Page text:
The THING Project initially developed as a one stop location which would allow interested parties to find out about project activities, but which also provided facilities for project members to discuss work, share documentation, and organise activities.  The website was constructed using Drupal 6, an open-source content management system (CMS).

Users had the facility to log onto the forums, post material, and tag material to assist in arranging content by theme.  However, it was soon found that the site was not quite meeting the requirements of the project. This was largely due to the complexity of the CMS interface, and the lack of email updates to notify users when an item was posted or thread updated.  It was decided to continue as a public facing platform, but to move the project management side of the site into an off the shelf Project Management platform.

  1. Basecamp

A number of different project management software solutions are available online.  The THING Project chose Basecamp an online solution which would allow project partners to log on and work on material wherever they are in the world.  The site offers discussion boards, document uploads, calendar and scheduling, to do lists, project milestones and task assignment.  A page was created for each project output or workgroup in order to facilitate discussion on the material being worked on. Partners could upload working documents, or download material to work on themselves, share images and other files, as well as keep track of individual tasks to be completed.  A forum based message service allowed partners to discuss work being undertaken, and engage other interested users in the work of the project. All information on individual ‘pages’ or work-tasks can be viewed together on the project dashboard, making it easy to achieve an overview of the progress of the project as a whole.

Basecamp also has the facility to send email updates whenever a new item is posted.  Users can opt to copy the entire project network into the email, or just send to specific individuals working on a task.  Individual project members can also be assigned to different workgroups, and will receive a regular email updates on the progress of that element of the project.

  1. Skype

For real time meetings the project utilised a number of different methods.  Skype offers free online calling facilities, plus messenger services. Videoconferencing between two accounts is available for the free version, while premium subscriptions support up to 10 individuals.  To use Skype simply download the software onto your machine and install it.  Calls require the use of a microphone (either built in or plug in), and it is recommended that when using any online calling or videoconferencing software that headphones are used rather than speakers as this prevents feedback loops and extra noise on the line.

While Skype was found to be sufficient for smaller workgroup meetings, it was found that the sound quality suffered significantly during meetings of over four or five individuals.  Some partners also found difficulty with Skype as their organisations security and network settings blocked its use. Because of this it was decided to revert to traditional telephone based conference calling to conduct meetings for larger groups.  Phone meetings were therefore the normal mode of contact for management team and steering committee meetings.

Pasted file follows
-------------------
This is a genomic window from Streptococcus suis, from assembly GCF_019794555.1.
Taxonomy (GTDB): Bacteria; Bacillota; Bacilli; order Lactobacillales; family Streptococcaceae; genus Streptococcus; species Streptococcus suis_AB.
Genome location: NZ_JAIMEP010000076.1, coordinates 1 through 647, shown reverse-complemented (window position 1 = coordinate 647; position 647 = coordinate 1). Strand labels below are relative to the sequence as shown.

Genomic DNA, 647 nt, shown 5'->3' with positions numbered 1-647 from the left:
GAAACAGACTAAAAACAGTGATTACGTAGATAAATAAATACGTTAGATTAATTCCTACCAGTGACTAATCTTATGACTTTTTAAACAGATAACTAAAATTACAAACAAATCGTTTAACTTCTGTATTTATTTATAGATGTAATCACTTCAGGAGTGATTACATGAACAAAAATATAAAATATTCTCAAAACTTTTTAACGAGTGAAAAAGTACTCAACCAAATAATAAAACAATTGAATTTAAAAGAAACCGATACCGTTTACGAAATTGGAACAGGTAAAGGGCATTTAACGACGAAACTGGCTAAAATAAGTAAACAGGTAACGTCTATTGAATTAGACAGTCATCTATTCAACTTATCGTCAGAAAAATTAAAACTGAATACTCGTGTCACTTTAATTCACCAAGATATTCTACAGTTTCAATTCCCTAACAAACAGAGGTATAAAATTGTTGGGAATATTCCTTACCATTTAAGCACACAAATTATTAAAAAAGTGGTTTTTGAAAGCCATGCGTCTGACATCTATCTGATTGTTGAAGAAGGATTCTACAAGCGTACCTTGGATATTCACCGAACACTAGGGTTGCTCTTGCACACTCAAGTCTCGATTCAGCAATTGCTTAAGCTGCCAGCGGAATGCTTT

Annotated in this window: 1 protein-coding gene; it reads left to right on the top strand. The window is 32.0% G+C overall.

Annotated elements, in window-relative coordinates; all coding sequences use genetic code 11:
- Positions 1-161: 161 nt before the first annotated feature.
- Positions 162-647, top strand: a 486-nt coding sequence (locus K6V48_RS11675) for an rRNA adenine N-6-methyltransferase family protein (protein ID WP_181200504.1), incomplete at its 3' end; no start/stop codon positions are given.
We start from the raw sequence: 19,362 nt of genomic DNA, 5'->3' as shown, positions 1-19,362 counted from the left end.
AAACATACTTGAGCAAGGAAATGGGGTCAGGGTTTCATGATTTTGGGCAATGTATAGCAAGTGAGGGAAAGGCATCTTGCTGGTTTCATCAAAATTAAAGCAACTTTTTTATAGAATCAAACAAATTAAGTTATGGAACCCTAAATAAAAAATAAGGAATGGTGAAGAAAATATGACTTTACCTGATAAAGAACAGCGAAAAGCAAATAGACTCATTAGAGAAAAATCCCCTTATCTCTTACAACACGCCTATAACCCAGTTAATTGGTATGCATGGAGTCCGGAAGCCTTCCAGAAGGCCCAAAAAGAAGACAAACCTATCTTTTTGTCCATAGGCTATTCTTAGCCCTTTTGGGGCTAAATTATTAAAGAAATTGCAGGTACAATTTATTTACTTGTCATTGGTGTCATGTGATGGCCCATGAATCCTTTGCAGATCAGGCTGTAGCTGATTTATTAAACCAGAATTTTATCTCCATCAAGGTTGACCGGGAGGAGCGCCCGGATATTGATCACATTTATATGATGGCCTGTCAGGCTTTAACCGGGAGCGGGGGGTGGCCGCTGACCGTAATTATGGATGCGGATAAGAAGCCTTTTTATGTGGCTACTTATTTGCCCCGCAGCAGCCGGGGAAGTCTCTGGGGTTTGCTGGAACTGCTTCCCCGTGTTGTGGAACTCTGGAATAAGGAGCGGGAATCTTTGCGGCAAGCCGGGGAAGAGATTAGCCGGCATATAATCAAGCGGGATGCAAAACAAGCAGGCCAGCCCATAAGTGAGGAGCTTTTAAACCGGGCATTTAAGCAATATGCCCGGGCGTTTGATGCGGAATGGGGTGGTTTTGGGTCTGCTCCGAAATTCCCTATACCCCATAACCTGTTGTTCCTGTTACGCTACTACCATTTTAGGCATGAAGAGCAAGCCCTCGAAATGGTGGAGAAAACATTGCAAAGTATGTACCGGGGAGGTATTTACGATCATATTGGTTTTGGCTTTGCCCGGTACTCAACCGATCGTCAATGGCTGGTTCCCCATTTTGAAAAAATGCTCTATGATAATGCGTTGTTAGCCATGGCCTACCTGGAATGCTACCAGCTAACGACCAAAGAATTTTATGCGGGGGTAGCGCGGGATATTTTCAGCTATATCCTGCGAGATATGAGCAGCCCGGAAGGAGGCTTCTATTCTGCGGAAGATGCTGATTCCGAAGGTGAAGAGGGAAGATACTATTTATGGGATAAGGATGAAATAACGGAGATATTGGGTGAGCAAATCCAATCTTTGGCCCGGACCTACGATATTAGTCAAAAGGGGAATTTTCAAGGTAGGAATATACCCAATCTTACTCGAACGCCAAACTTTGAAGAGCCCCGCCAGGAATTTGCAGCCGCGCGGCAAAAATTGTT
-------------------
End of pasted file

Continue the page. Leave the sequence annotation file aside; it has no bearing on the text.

1.  Google Hangouts

WP4 meetings explored further web 2.0 conferencing options by working with Google + and Google Hangouts.  Unlike Skype, Google Hangout does not require software to be downloaded or installed. Instead users must sign up for a Google + account. Once an account has been created users can add other members to their ‘circle’ and then can initiate a ‘Hangout’ or web-chat with them. Unlike Skype it is also possible to undertake videoconferencing between 10 individual users providing these users have a webcam.  Meetings were held between up to 5 people and no loss of call quality was recorded.  As with Skype, use of this service requires a microphone, headphones and also a webcam.

  1. Doodle

Arranging meetings around the schedules of individuals in different time zones with varying working hours and other commitments can prove to be challenging. To tackle this problem the THING Project used the free online scheduling service Doodle. The site simplifies the process of scheduling events, and does not require registration or payment, either by the initiator or responders.  The initiator simply constructs a doodle schedule with a range of available dates for the event which needs to be scheduled, and then emails a link to participants asking them to express their availability.  Users can then access the schedule, enter their name and select the times and dates on which they are available, allowing the initiator to select the most convenient time for all involved.  The THING Project found this particularly useful in scheduling Skype, Phone and Google+ Hangout meetings.  Doodle does not allow for differing time zones however, so users must take care to clarify this when setting up the schedule.

  1. Google Documents

In some cases it was desirable for multiple individuals to be able to work on and edit a document.  Rather than have multiple copies of the same document, which risks duplication and confusion, the THING Project utilised Google Documents. Google Documents is a cloud based document storage facility.  Documents are stored online and can be edited within the browser by multiple users. Use of Google Documents requires a Google account, however it is possible for people to view the documents produced without this. Google Documents supports document, spreadsheet, presentation and drawing applications.